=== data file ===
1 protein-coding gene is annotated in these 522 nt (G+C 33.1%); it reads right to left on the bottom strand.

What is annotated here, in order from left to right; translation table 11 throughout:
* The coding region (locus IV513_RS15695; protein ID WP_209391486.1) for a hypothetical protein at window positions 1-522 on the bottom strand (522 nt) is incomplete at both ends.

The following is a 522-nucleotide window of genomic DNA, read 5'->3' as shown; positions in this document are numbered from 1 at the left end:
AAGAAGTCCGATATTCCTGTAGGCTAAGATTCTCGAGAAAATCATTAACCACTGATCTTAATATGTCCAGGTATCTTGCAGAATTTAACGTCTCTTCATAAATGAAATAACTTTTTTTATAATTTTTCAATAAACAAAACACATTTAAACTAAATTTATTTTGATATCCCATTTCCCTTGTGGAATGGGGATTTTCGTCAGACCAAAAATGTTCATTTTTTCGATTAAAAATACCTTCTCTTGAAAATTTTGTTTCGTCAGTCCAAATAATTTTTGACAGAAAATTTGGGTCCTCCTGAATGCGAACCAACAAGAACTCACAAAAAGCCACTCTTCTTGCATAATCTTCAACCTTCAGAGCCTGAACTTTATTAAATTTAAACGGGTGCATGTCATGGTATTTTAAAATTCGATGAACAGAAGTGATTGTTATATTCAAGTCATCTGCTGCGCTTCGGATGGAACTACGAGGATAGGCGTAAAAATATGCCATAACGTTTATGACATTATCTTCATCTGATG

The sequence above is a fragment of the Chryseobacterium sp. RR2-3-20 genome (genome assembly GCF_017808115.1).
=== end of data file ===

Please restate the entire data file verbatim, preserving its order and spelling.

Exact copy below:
1 protein-coding gene is annotated in these 522 nt (G+C 33.1%); it reads right to left on the bottom strand.

What is annotated here, in order from left to right; translation table 11 throughout:
* The coding region (locus IV513_RS15695; protein ID WP_209391486.1) for a hypothetical protein at window positions 1-522 on the bottom strand (522 nt) is incomplete at both ends.

The following is a 522-nucleotide window of genomic DNA, read 5'->3' as shown; positions in this document are numbered from 1 at the left end:
AAGAAGTCCGATATTCCTGTAGGCTAAGATTCTCGAGAAAATCATTAACCACTGATCTTAATATGTCCAGGTATCTTGCAGAATTTAACGTCTCTTCATAAATGAAATAACTTTTTTTATAATTTTTCAATAAACAAAACACATTTAAACTAAATTTATTTTGATATCCCATTTCCCTTGTGGAATGGGGATTTTCGTCAGACCAAAAATGTTCATTTTTTCGATTAAAAATACCTTCTCTTGAAAATTTTGTTTCGTCAGTCCAAATAATTTTTGACAGAAAATTTGGGTCCTCCTGAATGCGAACCAACAAGAACTCACAAAAAGCCACTCTTCTTGCATAATCTTCAACCTTCAGAGCCTGAACTTTATTAAATTTAAACGGGTGCATGTCATGGTATTTTAAAATTCGATGAACAGAAGTGATTGTTATATTCAAGTCATCTGCTGCGCTTCGGATGGAACTACGAGGATAGGCGTAAAAATATGCCATAACGTTTATGACATTATCTTCATCTGATG

The sequence above is a fragment of the Chryseobacterium sp. RR2-3-20 genome (genome assembly GCF_017808115.1).